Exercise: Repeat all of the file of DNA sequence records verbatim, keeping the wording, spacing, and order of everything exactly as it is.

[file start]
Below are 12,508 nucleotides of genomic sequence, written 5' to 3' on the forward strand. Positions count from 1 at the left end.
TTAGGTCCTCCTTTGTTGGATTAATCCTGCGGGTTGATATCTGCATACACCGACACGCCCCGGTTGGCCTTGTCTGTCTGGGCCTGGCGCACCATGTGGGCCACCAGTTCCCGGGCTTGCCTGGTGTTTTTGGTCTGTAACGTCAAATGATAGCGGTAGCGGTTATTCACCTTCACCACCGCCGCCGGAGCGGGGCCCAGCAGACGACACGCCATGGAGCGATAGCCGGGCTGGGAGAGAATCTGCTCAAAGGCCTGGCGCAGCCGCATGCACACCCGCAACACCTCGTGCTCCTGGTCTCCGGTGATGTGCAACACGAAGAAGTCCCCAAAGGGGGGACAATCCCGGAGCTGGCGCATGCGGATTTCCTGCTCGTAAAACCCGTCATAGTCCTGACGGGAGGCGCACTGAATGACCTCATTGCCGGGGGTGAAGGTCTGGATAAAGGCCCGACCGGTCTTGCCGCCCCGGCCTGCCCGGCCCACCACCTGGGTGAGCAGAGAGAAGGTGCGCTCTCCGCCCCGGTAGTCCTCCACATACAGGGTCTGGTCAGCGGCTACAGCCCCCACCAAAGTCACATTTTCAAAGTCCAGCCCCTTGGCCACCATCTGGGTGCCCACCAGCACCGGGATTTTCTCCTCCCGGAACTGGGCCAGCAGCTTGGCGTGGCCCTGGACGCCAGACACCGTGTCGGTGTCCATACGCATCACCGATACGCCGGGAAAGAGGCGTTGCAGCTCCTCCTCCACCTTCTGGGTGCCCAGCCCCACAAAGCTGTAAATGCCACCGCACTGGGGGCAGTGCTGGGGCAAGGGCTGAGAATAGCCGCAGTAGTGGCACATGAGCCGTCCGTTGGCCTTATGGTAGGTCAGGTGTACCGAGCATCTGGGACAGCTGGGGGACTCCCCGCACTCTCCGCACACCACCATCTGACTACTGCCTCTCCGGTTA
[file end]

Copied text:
Below are 12,508 nucleotides of genomic sequence, written 5' to 3' on the forward strand. Positions count from 1 at the left end.
TTAGGTCCTCCTTTGTTGGATTAATCCTGCGGGTTGATATCTGCATACACCGACACGCCCCGGTTGGCCTTGTCTGTCTGGGCCTGGCGCACCATGTGGGCCACCAGTTCCCGGGCTTGCCTGGTGTTTTTGGTCTGTAACGTCAAATGATAGCGGTAGCGGTTATTCACCTTCACCACCGCCGCCGGAGCGGGGCCCAGCAGACGACACGCCATGGAGCGATAGCCGGGCTGGGAGAGAATCTGCTCAAAGGCCTGGCGCAGCCGCATGCACACCCGCAACACCTCGTGCTCCTGGTCTCCGGTGATGTGCAACACGAAGAAGTCCCCAAAGGGGGGACAATCCCGGAGCTGGCGCATGCGGATTTCCTGCTCGTAAAACCCGTCATAGTCCTGACGGGAGGCGCACTGAATGACCTCATTGCCGGGGGTGAAGGTCTGGATAAAGGCCCGACCGGTCTTGCCGCCCCGGCCTGCCCGGCCCACCACCTGGGTGAGCAGAGAGAAGGTGCGCTCTCCGCCCCGGTAGTCCTCCACATACAGGGTCTGGTCAGCGGCTACAGCCCCCACCAAAGTCACATTTTCAAAGTCCAGCCCCTTGGCCACCATCTGGGTGCCCACCAGCACCGGGATTTTCTCCTCCCGGAACTGGGCCAGCAGCTTGGCGTGGCCCTGGACGCCAGACACCGTGTCGGTGTCCATACGCATCACCGATACGCCGGGAAAGAGGCGTTGCAGCTCCTCCTCCACCTTCTGGGTGCCCAGCCCCACAAAGCTGTAAATGCCACCGCACTGGGGGCAGTGCTGGGGCAAGGGCTGAGAATAGCCGCAGTAGTGGCACATGAGCCGTCCGTTGGCCTTATGGTAGGTCAGGTGTACCGAGCATCTGGGACAGCTGGGGGACTCCCCGCACTCTCCGCACACCACCATCTGACTACTGCCTCTCCGGTTA